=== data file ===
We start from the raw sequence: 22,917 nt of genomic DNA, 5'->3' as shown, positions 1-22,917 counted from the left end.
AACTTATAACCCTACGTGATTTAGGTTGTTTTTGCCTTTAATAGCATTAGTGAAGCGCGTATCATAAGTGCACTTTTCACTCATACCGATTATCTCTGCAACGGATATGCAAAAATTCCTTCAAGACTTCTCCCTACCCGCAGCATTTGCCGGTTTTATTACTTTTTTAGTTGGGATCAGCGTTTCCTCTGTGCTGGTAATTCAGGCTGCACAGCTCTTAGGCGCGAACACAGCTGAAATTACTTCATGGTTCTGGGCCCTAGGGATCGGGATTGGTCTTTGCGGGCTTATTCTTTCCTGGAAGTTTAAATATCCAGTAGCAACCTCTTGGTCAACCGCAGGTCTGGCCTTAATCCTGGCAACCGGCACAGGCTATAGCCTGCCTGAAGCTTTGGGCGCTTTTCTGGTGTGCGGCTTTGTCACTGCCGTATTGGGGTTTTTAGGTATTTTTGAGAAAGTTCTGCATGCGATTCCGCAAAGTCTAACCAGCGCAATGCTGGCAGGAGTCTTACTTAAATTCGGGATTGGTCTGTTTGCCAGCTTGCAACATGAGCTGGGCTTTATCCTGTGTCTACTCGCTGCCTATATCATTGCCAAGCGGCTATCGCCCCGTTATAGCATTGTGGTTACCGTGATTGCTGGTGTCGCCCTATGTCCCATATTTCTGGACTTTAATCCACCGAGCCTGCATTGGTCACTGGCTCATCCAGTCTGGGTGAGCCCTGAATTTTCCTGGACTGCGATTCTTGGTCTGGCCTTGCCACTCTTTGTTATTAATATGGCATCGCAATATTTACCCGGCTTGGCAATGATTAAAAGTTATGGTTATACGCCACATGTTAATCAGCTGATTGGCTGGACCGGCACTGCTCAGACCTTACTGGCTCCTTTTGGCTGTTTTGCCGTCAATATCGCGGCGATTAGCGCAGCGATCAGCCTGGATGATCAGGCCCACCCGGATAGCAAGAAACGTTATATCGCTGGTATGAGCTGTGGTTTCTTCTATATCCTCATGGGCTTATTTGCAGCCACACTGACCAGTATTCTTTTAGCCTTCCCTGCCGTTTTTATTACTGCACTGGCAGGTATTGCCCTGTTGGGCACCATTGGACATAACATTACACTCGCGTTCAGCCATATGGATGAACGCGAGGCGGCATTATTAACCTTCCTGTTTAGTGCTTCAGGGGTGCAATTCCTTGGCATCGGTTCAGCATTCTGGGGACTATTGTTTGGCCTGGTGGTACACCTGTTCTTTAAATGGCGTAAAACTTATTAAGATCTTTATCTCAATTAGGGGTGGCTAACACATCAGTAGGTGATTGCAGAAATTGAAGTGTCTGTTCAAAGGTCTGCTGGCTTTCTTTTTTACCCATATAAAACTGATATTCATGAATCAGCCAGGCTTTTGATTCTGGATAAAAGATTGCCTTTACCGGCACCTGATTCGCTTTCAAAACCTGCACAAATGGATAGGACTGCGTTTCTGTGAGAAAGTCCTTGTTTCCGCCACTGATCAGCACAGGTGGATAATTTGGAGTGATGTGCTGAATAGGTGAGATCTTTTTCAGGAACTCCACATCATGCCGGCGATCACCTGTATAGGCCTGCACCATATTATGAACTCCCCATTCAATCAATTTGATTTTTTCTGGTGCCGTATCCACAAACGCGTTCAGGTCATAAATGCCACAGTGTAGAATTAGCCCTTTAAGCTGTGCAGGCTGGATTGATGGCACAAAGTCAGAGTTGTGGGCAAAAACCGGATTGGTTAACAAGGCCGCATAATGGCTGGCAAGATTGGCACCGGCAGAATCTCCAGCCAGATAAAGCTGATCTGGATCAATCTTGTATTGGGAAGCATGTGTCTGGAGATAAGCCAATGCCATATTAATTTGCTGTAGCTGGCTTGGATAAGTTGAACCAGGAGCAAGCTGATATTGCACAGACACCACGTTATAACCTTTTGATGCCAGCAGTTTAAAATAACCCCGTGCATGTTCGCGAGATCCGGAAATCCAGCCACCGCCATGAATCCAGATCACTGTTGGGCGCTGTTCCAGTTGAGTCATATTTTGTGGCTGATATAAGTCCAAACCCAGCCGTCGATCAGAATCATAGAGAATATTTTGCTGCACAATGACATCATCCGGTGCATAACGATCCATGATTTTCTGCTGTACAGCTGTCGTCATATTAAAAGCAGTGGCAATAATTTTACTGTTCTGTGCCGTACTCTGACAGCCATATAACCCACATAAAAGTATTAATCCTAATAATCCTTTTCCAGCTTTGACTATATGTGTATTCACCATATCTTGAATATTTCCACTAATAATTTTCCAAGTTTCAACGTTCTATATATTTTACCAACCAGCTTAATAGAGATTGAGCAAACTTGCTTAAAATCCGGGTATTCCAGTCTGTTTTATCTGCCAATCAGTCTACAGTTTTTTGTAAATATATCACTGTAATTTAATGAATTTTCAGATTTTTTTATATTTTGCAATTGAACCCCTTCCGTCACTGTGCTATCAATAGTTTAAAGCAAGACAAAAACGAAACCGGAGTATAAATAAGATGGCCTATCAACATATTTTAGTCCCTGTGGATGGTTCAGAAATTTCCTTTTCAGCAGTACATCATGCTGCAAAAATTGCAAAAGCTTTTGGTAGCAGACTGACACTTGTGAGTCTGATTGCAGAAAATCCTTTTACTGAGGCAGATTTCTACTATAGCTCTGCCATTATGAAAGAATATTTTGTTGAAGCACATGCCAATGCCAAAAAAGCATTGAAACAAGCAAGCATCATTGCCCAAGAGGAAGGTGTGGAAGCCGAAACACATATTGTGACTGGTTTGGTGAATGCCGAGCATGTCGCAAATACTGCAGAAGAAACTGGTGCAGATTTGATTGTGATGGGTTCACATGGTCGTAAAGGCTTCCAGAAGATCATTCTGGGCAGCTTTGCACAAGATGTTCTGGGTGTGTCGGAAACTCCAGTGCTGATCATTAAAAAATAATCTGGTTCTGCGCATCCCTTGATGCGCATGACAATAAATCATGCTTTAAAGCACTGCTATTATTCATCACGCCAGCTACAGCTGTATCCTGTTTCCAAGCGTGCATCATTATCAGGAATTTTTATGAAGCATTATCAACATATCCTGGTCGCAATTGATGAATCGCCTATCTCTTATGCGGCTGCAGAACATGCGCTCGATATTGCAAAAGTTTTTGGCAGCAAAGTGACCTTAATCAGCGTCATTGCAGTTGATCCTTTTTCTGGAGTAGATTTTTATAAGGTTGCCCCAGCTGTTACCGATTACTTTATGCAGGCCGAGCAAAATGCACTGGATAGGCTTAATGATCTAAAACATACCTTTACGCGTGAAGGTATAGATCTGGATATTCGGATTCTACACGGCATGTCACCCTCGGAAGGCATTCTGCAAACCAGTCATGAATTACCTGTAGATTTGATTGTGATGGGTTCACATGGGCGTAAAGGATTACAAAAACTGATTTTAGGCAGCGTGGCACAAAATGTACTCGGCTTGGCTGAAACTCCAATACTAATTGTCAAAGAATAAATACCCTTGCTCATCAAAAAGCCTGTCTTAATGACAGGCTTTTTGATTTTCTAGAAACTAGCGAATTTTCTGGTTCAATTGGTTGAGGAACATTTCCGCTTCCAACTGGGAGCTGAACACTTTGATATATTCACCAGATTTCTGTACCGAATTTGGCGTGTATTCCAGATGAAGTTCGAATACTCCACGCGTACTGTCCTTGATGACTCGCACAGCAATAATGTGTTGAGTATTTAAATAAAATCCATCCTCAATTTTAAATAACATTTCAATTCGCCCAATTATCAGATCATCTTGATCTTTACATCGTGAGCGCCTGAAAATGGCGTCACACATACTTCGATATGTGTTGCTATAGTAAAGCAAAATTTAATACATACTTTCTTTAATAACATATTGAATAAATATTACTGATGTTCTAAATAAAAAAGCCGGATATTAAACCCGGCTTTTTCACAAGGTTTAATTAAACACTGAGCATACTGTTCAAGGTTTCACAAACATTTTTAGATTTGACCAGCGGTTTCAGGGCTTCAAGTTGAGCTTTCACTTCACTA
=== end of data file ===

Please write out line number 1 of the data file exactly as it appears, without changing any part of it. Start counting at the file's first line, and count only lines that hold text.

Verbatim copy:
We start from the raw sequence: 22,917 nt of genomic DNA, 5'->3' as shown, positions 1-22,917 counted from the left end.